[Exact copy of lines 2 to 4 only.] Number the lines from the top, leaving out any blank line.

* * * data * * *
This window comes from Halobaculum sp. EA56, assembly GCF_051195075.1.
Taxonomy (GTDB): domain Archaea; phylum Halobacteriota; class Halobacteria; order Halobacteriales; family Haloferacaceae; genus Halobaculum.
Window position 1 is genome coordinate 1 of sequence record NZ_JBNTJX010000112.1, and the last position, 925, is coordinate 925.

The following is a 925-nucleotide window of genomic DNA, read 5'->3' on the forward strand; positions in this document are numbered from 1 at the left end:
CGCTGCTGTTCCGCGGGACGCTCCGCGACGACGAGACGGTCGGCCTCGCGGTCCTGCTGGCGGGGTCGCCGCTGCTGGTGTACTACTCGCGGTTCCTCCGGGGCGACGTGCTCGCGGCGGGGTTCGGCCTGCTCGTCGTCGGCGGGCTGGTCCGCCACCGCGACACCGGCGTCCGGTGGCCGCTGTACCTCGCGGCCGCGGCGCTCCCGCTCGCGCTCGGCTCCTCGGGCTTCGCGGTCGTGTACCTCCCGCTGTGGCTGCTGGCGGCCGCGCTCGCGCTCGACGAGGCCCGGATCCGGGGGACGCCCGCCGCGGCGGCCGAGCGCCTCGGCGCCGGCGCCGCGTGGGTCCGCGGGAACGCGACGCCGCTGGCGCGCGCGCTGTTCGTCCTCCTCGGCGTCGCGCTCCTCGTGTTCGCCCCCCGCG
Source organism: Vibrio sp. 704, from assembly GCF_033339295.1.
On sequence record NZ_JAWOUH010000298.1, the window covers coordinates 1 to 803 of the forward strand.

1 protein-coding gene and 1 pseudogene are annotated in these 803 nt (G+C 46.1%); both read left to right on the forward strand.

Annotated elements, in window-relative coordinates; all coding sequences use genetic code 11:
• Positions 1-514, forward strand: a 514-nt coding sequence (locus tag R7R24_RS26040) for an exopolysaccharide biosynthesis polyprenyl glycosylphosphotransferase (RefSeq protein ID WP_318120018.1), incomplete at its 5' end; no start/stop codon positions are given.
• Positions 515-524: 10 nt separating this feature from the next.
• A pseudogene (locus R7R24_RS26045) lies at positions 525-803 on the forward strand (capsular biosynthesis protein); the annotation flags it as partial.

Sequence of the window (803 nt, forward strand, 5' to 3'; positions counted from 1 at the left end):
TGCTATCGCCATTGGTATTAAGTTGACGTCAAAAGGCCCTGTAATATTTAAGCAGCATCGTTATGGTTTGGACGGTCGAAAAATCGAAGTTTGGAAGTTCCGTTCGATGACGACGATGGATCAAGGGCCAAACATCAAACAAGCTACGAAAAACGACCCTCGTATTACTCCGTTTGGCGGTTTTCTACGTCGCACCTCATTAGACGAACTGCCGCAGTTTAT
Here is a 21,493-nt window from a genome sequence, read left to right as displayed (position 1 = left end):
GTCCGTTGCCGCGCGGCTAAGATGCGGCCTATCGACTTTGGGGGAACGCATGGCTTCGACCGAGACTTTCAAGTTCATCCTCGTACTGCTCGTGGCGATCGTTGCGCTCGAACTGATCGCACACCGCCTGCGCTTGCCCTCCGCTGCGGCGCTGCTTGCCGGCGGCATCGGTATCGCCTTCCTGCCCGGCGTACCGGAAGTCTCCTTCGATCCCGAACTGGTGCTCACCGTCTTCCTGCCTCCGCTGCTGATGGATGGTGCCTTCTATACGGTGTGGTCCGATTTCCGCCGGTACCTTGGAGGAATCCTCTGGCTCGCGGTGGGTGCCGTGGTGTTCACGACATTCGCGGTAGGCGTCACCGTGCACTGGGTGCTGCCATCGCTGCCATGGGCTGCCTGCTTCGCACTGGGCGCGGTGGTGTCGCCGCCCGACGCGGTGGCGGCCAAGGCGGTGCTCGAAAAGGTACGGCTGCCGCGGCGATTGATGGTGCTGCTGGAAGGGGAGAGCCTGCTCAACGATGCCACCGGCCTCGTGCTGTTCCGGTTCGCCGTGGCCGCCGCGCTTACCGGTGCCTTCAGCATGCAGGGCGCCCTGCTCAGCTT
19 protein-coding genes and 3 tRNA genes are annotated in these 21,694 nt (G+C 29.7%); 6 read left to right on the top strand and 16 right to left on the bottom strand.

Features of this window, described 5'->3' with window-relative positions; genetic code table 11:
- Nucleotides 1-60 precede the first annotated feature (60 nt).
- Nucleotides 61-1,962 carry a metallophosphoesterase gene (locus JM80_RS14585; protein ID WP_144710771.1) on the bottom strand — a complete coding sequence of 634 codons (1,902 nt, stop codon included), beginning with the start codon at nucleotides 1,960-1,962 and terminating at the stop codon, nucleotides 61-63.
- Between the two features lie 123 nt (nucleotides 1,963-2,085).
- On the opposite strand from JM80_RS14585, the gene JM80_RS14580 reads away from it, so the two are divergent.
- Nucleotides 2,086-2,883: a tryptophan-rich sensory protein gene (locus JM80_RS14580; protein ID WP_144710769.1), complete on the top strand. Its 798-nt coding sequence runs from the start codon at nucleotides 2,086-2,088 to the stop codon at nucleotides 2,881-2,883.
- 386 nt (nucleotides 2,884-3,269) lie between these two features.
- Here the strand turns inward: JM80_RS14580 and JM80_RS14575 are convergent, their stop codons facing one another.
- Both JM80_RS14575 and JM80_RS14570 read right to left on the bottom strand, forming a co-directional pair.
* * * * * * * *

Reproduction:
Taxonomy (GTDB): domain Archaea; phylum Halobacteriota; class Halobacteria; order Halobacteriales; family Haloferacaceae; genus Halobaculum.
Window position 1 is genome coordinate 1 of sequence record NZ_JBNTJX010000112.1, and the last position, 925, is coordinate 925.

The following is a 925-nucleotide window of genomic DNA, read 5'->3' on the forward strand; positions in this document are numbered from 1 at the left end: